I'd also like to just update Members as to how this is working in other parts of the United Kingdom. As some will be aware, there's an outdoor education Bill currently working its way through the Scottish Parliament, and it's been extremely useful to talk to colleagues there and understand that there is cross-party support there too for such a proposal. It's also important to outline the support coming from the outdoor education sector when it comes to this Bill, because despite working on this for the last three months, I can't claim at all that I'm an expert, unlike those who are in the outdoor education sector, who live, breathe and work outdoor education day in and day out. And Members will note, as I'm sure they've read the explanatory memorandum, in section 41, the sheer support from leading outdoor organisations across Wales, including Urdd Gobaith Cymru, the Institute for Outdoor Learning, the Wales Council for Outdoor Learning, the Outdoor Education Advisers Panel and Ramblers Cymru. Deputy Presiding Officer, there are a number of organisations that I could go on to list, but there's a huge amount of support out there for this Bill.
I'd also like to express my understanding and reality that a lot more work needs to be done with this Bill. Over the past few months, I and many others have found lots of significant work and data around why the Bill is needed, but there is of course more that needs to be done to understand this fully. And that's why I believe there's a crucial role for opposition and backbench Members of this Senedd to be able to work cross-party to bring forward positive and lasting changes that will complement the work being carried out by the Welsh Government. It's also crucial to note that, by supporting today's motion, it allows me to start the process of working tirelessly over the next year, hand in hand with the outdoor sector, to gain more evidence and data regarding the need for outdoor education residential stays, and consequently present this to the Senedd in a year's time. But it's important to reiterate that today's vote can be used as an opportunity for a backbench and opposition Member to seek to introduce important legislation that will deliver lasting changes and complement the work of the Welsh Government.
So, in closing, Deputy Presiding Officer, I'd like to thank all the organisations and staff who've worked tirelessly in helping me produce the Bill's explanatory memorandum, the statistical paper, along with a summary of the Bill. But I'd also like to thank Members from across the Senedd for taking the time out of their busy schedules to discuss this Bill with me, along with the Minister for education, who I look forward to hearing from later in this debate, and his positive discussions so far. I look forward to Members' contributions to today's motion and welcome discussions and questions regarding my proposals. Diolch yn fawr iawn.
I call on the Minister for Education and Welsh Language, Jeremy Miles.
Thank you, Dirprwy Lywydd. Outdoor learning is a fundamental element in terms of the well-being of our children and young people. It's a way of helping them to keep physically healthy and can help with their mental and emotional well-being too. It allows them to relate to the world around them, giving them an opportunity to experience the wonders of nature. That's why our new curriculum emphasises the role of outdoor learning across the curriculum, in areas such as health and well-being, science and technology, humanities, and the expressive arts. This is all made entirely clear in the statutory guidance that every school must take account of as they develop their curriculum.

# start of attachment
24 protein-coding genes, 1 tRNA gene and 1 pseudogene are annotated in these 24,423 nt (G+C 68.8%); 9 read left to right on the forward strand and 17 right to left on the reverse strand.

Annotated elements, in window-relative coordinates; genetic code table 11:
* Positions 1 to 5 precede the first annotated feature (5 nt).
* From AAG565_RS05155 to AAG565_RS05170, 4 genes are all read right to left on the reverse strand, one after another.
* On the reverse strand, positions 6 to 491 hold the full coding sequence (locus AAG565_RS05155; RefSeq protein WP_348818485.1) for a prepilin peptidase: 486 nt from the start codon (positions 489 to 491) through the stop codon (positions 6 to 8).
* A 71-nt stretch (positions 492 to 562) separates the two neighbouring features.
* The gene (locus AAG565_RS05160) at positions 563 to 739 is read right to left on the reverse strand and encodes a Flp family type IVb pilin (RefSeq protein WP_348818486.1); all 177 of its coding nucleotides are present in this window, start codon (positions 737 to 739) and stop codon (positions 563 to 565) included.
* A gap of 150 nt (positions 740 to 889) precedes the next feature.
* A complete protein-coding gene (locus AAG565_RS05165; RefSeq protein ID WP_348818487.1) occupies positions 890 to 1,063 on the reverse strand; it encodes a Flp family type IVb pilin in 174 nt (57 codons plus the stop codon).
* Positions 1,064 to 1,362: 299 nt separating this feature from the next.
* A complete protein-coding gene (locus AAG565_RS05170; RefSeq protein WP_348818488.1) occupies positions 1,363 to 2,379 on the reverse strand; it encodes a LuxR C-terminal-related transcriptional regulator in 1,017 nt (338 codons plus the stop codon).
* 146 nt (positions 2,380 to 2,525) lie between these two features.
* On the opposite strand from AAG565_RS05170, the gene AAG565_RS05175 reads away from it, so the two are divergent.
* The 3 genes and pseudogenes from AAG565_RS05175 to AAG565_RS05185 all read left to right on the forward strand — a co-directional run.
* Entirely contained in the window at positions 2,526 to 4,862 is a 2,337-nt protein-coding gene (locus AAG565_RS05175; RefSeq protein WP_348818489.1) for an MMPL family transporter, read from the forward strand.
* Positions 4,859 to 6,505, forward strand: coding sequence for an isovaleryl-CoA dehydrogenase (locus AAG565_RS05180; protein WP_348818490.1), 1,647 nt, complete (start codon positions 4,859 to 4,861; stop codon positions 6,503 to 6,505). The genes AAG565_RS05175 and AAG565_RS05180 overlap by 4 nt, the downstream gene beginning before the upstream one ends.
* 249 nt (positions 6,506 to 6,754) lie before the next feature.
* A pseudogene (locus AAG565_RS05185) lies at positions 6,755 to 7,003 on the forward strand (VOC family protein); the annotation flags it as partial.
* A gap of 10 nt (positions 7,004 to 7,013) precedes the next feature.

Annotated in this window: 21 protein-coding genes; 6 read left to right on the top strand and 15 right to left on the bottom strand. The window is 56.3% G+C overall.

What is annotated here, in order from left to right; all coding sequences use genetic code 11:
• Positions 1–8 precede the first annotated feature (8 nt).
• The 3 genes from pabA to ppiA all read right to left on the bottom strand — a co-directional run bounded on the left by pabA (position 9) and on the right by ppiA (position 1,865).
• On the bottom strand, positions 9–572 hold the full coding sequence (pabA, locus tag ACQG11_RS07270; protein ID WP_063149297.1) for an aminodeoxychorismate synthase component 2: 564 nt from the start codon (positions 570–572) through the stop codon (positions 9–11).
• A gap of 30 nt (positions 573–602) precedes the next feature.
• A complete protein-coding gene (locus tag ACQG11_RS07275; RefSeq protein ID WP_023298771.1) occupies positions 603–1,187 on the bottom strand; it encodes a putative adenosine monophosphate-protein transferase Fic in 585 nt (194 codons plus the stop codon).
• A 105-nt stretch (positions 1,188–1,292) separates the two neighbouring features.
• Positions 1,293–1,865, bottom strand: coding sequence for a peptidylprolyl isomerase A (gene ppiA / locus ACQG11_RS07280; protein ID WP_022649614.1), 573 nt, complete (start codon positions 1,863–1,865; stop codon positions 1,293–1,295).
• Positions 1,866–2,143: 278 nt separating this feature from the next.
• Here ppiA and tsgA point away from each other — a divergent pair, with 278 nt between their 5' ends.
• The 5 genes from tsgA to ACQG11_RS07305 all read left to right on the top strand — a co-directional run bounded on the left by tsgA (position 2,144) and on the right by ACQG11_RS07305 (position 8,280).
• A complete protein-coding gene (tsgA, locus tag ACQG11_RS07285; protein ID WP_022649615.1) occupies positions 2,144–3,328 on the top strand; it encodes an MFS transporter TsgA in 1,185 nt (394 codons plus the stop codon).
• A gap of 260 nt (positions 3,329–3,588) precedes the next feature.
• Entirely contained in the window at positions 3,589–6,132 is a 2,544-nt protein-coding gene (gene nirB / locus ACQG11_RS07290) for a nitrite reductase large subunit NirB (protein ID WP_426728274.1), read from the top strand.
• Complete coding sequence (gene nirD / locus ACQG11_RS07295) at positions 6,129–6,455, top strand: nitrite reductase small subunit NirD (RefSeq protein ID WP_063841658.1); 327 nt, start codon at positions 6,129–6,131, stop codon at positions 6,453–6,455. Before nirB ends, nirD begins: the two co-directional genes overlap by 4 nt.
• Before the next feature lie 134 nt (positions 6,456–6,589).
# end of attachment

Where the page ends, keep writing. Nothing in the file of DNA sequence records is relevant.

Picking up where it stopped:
It is crucial that children and young people have the experience of outdoor learning throughout their time at school, and for those experiences to be interesting and memorable. Statutory guidance for the Curriculum for Wales does emphasise the importance of the learning environment as a key motivator in the curriculum, and notes that learners of all ages should have valid learning experience indoors and outdoors. The pedagogical principles outlined in the guidance also emphasise the importance of outdoor learning and teaching. There’s a clear expectation, therefore, that learners should enjoy the outdoor space regularly.
Our statutory guidance on ensuring a whole-school approach of looking at emotional and mental well-being also draws attention to the link between physical and mental well-being, the benefits of outdoor learning, and having access to outdoor spaces. I am therefore very eager to work with the Member and others who have an interest in this issue on ways of strengthening, supporting and continuing to develop the contribution that outdoor education makes to the right to learn in Wales, and the development of our children and young people.
It is, of course, important, Dirprwy Lywydd, to emphasise that different learners have different needs. We want to empower schools to choose the outdoor learning experiences that best support their particular learners in their particular context. That will—and rightly will—look different for different learners, with different contexts at different ages. To be successful, our efforts to promote outdoor learning, which we are all agreed are vital, must recognise this.
We also need to ensure that learners' access to outdoor learning is something that happens throughout their time in school. We need learners to have ongoing memorable and engaging experiences of outdoor learning that will develop the behaviours and attitudes that instil a lifelong love of the outdoors.
The first concern I have with the proposed Bill is that it intends that one approach to providing outdoor learning and experience should be made a statutory duty. Our new curriculum approach in Wales is to ensure that the experiences of the learner reflect as nearly as possible the needs of that learner. That is not reflected in the approach that the Bill proposes.